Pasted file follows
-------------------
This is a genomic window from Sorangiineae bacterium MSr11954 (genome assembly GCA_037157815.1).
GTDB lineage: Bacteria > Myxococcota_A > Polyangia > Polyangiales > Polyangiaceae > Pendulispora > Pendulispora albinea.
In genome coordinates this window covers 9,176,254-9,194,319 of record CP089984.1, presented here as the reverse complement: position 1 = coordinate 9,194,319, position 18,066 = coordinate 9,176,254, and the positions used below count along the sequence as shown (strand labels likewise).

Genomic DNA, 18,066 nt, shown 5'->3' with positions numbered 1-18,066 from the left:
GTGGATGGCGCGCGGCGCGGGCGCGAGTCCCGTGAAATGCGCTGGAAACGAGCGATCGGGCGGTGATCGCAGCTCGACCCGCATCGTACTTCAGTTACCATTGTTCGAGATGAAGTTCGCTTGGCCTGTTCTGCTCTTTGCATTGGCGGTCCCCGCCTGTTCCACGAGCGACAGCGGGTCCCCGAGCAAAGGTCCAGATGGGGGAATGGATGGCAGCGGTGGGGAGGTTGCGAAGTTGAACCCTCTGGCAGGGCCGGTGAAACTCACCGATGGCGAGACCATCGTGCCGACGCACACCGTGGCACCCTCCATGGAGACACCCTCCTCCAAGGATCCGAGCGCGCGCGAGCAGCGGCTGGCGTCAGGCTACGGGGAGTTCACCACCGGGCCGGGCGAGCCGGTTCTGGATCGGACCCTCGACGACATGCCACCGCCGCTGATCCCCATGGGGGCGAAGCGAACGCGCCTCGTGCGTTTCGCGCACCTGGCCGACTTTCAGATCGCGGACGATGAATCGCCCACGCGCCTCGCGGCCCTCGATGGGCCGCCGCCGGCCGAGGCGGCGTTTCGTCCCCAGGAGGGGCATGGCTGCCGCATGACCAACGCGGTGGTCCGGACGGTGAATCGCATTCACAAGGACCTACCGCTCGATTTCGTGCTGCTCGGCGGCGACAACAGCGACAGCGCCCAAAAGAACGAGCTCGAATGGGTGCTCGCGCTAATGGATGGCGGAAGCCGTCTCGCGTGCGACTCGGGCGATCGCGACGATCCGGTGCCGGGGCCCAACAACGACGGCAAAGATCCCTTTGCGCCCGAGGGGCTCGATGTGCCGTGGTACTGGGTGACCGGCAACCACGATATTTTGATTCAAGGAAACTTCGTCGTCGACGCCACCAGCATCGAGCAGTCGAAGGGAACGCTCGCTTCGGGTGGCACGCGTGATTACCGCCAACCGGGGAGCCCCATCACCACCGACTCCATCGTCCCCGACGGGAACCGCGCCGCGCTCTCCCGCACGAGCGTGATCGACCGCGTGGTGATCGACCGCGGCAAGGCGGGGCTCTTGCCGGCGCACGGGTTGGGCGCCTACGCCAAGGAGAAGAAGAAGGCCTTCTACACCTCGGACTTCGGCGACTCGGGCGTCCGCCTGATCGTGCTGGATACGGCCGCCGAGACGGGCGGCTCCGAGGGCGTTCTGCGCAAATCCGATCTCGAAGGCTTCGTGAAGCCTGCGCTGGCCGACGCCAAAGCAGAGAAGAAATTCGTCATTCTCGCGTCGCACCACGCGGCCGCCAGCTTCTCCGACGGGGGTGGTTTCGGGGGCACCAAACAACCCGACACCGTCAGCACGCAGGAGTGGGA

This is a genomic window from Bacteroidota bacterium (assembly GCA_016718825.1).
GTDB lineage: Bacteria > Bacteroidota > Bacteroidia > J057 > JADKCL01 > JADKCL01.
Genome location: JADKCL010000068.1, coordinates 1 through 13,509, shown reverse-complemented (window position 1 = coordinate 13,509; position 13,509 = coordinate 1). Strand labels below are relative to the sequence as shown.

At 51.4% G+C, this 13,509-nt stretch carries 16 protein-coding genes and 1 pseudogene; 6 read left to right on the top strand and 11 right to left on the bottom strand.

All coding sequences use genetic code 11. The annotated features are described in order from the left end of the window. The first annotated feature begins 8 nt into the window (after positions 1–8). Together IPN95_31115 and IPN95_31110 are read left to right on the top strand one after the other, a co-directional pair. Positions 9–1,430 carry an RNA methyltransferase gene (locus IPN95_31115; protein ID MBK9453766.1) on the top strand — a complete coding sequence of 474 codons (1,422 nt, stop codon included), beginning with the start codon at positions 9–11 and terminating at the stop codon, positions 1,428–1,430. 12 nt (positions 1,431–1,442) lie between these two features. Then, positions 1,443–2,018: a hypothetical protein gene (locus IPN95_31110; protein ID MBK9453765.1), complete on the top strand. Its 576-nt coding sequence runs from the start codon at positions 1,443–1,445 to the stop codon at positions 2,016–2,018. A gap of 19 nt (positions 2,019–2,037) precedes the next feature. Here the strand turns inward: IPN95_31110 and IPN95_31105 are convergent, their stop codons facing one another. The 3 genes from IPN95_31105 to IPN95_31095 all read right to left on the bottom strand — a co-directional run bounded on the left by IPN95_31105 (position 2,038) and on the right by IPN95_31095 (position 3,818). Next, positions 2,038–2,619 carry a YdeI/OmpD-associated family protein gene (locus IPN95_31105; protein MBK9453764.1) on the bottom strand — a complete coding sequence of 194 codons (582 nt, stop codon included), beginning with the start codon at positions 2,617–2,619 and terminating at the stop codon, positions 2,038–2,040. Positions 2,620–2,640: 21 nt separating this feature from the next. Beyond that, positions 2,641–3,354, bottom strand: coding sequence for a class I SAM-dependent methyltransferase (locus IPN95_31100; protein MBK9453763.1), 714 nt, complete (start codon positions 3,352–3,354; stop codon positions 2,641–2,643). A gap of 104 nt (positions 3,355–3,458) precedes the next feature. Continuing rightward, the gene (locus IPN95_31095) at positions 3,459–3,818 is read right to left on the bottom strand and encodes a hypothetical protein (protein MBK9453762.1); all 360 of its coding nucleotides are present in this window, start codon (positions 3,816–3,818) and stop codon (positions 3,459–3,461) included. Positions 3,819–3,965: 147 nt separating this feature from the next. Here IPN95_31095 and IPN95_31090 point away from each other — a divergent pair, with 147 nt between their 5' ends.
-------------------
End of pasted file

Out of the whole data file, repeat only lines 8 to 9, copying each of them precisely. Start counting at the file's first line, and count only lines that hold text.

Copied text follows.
Genome location: JADKCL010000068.1, coordinates 1 through 13,509, shown reverse-complemented (window position 1 = coordinate 13,509; position 13,509 = coordinate 1). Strand labels below are relative to the sequence as shown.

At 51.4% G+C, this 13,509-nt stretch carries 16 protein-coding genes and 1 pseudogene; 6 read left to right on the top strand and 11 right to left on the bottom strand.